Horses do indeed make the landscape more beautiful. This quote is poignant because of course alcoholism has wreaked so much long-lasting devastation on the Native American people. White settlers, including my ancestors, also brought other diseases, violence, and the forced removal of  indigenous peoples from their tribal lands. Yet, amidst this devastation, Lame Deer honors the return of the horse to the Americas.

 Holy Dog Comes Home 

Curiously, we know that Eohippus, or Dawn Horse, the ancestor of the modern horse, lived some 58 million years ago, and originated in the forests and swamplands of North America. Especially prevalent in the Great Plains, Eohippus was only about 14 inches tall. More dog-like than horse-like, he is described as “a small graceful animal, scarcely more than a foot high with a slender face, an arched back, short neck, slender legs and a long tail, adapted for living in swamps.[1]

 Amazing Adaptation 

As swamplands dried up 18 million years ago, Eohippus adapted by developing a longer neck for grasslands, a single toe or hoof, longer legs, and eyes with almost 360˚ vision to detect predators. The ability to change food as tall grasses replaced the swamp habitat further enabled the horse to survive. Other large animals surviving the Ice Age and drastic climate changes died out because they were only able to eat certain foods that became extinct or otherwise unavailable.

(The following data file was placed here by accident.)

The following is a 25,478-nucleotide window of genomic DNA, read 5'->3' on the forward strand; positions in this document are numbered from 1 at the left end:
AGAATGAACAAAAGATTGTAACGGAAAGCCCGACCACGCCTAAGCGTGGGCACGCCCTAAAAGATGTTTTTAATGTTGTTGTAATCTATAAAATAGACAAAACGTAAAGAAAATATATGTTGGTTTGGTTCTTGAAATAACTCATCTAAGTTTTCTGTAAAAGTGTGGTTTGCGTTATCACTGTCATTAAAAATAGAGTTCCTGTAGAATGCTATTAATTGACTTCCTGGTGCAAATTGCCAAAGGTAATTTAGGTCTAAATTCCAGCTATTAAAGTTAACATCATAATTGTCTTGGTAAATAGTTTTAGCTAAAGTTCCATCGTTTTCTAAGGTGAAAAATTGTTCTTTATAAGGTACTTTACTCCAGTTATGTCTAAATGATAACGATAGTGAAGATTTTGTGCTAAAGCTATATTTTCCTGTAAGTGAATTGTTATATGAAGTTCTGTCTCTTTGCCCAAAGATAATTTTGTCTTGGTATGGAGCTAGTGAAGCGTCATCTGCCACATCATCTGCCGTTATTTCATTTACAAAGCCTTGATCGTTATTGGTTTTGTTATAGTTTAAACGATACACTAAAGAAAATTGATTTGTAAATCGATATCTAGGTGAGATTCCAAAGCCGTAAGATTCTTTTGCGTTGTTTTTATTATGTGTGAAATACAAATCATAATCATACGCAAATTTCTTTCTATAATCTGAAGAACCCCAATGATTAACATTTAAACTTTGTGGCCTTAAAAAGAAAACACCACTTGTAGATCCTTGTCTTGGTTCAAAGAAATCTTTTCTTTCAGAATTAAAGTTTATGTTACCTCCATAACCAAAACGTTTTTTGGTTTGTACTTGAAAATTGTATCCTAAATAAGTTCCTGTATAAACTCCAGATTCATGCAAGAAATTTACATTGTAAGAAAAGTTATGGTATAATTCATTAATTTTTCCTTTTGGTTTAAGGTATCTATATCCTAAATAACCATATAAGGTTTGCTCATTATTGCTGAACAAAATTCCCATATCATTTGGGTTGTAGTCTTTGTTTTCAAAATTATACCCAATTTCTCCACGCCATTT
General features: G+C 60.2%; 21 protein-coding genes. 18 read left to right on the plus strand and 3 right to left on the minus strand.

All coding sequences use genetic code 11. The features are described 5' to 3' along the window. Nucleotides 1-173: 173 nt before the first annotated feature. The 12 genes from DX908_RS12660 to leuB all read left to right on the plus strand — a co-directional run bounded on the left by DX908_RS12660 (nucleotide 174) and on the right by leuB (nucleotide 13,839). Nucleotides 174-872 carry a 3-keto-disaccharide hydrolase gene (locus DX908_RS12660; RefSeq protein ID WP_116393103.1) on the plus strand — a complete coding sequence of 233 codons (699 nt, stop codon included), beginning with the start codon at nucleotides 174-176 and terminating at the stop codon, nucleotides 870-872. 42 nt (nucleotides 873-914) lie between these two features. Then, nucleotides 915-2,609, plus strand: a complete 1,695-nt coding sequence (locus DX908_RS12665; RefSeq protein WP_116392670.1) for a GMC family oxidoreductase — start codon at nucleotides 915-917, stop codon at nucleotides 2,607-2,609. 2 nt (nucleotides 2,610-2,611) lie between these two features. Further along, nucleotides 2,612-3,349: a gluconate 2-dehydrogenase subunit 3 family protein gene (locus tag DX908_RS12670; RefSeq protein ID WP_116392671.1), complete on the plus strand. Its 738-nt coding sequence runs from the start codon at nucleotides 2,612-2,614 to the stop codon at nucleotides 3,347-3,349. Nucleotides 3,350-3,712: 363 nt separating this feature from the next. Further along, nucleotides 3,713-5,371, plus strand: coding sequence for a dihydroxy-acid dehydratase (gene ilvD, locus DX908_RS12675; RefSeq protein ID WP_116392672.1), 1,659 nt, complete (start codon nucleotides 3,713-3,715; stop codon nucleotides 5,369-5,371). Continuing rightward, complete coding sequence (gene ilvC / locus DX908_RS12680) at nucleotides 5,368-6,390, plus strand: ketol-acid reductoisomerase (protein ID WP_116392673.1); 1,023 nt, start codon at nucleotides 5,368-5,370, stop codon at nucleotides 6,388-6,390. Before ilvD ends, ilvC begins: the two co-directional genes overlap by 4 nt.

Evidence suggests that descendants of Eohippus crossed the land bridge from the Great Plains to Europe and Asia. By 10,000 years ago, horses had disappeared from the United States. Ironically, the descendant of the horse that died out in the Americas, was returned to the home of its ancestors by the conquistadors and European invasions.

 Sacred Companion 

The Lakota use of “Holy Dog” to refer to horses is an interesting one, especially since its ancestor Eohippus was similar in size to a dog. Holy captures the other-worldly or spiritual nature of the horse, while dog confers the special relationship of companion. The words “Holy” and “Dog,” when put together become a sacred companion.

 Is Beauty Enough? 

Lame Deer speaks of the beauty of horses and how they enhance the landscape. Approximately fifty years ago, horses lost their jobs in transportation, agriculture, and the military in the western world. Today it is expensive and time-consuming to care for horses that are no longer of “practical” use on the farm, for transportation, or in making warfare. Yet, more and more women are becoming owners and riders of horses. Is the beauty of the horses enough to ensure their care and survival, in a culture that values youth, productivity, and usefulness? Hundreds of thousands of women are voting “yes” with their dollars, their time and their love of horses. Perhaps they are seeking a Holy Dog, a sacred companion to accompany then on life’s journeys.


[1] Ensminger, E.M. (1990) Horses and horsemanship (6th ed.) USA: Interstate, p. 3.